Liberia: EKEMP Takes NEC to Court
— For alleged exclusive interference in its bid re-demonstration process’s time
EKEMP and its partners have filed a Writ of Prohibition with the Supreme Court of Liberia on the entire biometric voter registration procurement process.
The legal action was taken yesterday morning by the Chinese company and Justice in Chamber Associate Justice Yussif Kabba is expected to hear the matter.
NEC’s legal advisor, Cllr. Teage Jalloh, told the Daily Observer via phone that the company has filed with the Supreme Court a Writ of Prohibition.
“It’s a petition for the Writ of Prohibition. It is a complaint against the process and the parties, I mean their representation and ours appeared before his Honor, Justice Kabba this morning at 10:30 a.m. for a conference,” Cllr. Jalloh said.
He said he could not speak further because the matter is before the court but remains certain that whatever is the issue will be resolved through the use of the rule of law.
“We respect the law. Even though EKEMP filed a complaint earlier before us and to be precise, against us here at NEC as the panel of the bidding process and we were yet to look into their concerns, they have proceeded to the highest court in the land. Therefore, we have nothing to do further until we hear from the court,” he said.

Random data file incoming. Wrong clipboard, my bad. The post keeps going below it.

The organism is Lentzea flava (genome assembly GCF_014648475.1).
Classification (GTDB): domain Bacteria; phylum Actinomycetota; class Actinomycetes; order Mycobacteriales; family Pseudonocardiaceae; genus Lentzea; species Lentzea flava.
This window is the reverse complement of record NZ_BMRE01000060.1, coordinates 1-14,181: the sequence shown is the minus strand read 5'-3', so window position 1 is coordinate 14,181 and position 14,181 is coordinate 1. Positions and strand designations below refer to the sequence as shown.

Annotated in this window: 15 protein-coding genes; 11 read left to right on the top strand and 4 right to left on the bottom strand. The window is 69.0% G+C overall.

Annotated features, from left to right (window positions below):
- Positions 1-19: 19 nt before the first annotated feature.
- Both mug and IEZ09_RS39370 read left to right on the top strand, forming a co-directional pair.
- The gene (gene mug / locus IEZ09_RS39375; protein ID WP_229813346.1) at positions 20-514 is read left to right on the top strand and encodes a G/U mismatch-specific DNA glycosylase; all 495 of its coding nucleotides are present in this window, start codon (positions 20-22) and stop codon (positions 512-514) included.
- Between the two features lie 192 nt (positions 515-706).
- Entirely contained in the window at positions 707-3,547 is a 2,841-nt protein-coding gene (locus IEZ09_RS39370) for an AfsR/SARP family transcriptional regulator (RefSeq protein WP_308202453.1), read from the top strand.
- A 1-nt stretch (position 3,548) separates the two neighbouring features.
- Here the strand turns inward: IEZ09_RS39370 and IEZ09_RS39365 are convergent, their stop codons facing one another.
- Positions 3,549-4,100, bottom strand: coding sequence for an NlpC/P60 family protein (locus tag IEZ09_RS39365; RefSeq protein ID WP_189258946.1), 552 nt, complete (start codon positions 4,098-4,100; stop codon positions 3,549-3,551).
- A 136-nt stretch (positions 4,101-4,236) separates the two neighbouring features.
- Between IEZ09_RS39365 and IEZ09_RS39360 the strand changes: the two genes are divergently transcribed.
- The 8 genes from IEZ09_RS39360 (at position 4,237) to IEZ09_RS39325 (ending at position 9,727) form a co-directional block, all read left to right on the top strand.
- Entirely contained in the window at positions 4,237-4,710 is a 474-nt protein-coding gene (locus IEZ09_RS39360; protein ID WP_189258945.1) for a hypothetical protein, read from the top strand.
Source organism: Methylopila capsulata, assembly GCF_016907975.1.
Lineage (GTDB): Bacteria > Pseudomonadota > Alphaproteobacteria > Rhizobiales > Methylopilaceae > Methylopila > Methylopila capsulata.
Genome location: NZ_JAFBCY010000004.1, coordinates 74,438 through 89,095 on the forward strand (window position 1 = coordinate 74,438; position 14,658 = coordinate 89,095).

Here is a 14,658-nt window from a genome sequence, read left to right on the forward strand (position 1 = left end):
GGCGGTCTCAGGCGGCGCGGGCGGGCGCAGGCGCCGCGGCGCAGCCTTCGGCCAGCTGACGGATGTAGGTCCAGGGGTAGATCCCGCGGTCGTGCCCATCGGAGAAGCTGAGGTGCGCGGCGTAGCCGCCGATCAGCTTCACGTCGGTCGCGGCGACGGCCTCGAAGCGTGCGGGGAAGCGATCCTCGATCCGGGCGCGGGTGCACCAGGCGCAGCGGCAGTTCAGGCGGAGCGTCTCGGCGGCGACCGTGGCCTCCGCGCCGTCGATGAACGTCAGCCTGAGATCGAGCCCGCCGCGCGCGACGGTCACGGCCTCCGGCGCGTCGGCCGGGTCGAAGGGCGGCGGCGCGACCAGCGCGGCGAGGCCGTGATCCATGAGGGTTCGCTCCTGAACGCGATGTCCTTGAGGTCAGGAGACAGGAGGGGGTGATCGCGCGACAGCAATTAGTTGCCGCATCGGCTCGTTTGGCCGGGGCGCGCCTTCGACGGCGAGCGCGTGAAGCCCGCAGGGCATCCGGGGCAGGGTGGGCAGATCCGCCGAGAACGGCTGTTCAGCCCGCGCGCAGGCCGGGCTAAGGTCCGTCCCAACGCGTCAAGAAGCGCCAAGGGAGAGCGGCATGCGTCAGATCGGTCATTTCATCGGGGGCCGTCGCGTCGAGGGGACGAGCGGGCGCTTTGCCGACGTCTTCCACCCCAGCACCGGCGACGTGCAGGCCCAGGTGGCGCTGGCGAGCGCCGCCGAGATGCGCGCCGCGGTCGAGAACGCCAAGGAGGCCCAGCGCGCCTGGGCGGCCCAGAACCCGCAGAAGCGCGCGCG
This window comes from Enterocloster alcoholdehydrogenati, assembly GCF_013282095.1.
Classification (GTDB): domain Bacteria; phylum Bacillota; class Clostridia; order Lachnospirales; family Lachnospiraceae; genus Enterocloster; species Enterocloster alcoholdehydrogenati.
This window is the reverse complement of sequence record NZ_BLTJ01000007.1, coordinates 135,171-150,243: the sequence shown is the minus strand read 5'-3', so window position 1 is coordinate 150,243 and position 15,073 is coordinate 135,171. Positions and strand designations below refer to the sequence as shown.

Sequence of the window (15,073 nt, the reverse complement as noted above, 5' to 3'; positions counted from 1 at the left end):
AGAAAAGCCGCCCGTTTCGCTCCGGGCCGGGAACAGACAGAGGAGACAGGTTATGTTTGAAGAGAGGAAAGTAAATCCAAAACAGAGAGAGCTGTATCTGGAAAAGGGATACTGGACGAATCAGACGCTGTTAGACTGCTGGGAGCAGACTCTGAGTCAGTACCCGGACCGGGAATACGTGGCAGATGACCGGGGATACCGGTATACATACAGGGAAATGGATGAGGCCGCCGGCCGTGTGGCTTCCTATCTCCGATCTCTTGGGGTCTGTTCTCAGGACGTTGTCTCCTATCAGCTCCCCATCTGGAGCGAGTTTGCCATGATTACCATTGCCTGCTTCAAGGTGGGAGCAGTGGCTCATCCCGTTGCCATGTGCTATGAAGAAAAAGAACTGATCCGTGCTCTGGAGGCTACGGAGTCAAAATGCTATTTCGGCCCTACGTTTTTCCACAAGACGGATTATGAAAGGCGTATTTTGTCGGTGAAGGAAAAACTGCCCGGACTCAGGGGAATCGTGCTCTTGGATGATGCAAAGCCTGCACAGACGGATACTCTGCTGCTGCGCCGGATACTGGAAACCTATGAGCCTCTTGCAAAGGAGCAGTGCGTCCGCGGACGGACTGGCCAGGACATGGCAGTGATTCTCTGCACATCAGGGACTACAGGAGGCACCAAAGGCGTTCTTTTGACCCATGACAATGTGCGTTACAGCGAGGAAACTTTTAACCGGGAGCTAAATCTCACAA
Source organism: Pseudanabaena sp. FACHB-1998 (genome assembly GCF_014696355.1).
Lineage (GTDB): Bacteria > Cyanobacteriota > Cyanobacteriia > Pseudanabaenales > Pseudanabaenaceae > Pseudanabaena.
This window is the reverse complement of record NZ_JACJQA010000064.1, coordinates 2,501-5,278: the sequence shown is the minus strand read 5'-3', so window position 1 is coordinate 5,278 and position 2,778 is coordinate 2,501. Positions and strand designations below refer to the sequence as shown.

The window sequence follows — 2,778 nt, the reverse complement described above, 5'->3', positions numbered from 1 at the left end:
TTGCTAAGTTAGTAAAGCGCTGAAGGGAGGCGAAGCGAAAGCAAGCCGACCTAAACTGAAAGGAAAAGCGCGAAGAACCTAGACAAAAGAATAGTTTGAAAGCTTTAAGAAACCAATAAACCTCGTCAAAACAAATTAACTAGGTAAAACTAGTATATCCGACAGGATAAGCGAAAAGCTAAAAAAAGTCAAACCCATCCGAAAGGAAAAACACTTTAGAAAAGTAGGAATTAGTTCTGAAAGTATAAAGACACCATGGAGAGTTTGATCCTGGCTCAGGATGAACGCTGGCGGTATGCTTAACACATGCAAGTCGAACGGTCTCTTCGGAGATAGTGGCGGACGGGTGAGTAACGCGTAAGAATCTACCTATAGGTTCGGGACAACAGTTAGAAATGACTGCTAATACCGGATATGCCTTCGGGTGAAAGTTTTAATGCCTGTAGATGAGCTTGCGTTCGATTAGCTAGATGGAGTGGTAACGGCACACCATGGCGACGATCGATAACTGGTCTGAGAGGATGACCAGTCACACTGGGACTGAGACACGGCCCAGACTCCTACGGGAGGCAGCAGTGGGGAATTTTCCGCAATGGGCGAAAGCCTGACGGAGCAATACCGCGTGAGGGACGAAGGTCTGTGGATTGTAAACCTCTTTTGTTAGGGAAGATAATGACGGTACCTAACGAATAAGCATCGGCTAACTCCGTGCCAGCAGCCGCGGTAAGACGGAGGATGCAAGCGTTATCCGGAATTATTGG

The suit comes after EKEMP Managing Director, Yan Liu wrote recently expressing discontent about the panel’s alleged interruption of its re-demonstration. An action the company said led to delay in printing of sample biometric cards in the stipulated time set aside for all the vendors (bidders).
The bid evaluation panel at NEC concluded its supervision of the re-demonstration by companies vying to produce the technical and logistical expertise for the production of biometric voter registration (VR) cards to be used in the 2023 elections.
“At about a quarter of the time left allotted to us, while we were demonstrating the enrollment process on the tablet, the evaluation panel interrupted us and requested that we connect the tablet to the projector so that more people would be able to see what was being displayed,” Yan Liu said.
“To fulfill the panel’s request, we had to quickly change some configurations on the tablet. As this became time consuming, we returned to the software demonstration and printing of the card but noticed that the configuration to project the tablet on the wider screen had affected both the wire and wireless printing functions of the tablet.”
Liu is EKEMP Managing Director and head of the joint venture with INITS, a Nigerian company and Palm Insurance, a Liberian company.Liu said the action of the panel obstructed his joint venture’s precision to produce the sample biometric voter registration card in the allotted two hours’ time of the presentation.
“As a result of this, we could not complete the demonstration process in the allotted time. Notwithstanding, we were able to successfully print the card in the presence of some of the evaluation panelists and observers when we finally had time to resolve this configuration matter. The evaluation panel received the printed card,” he disclosed.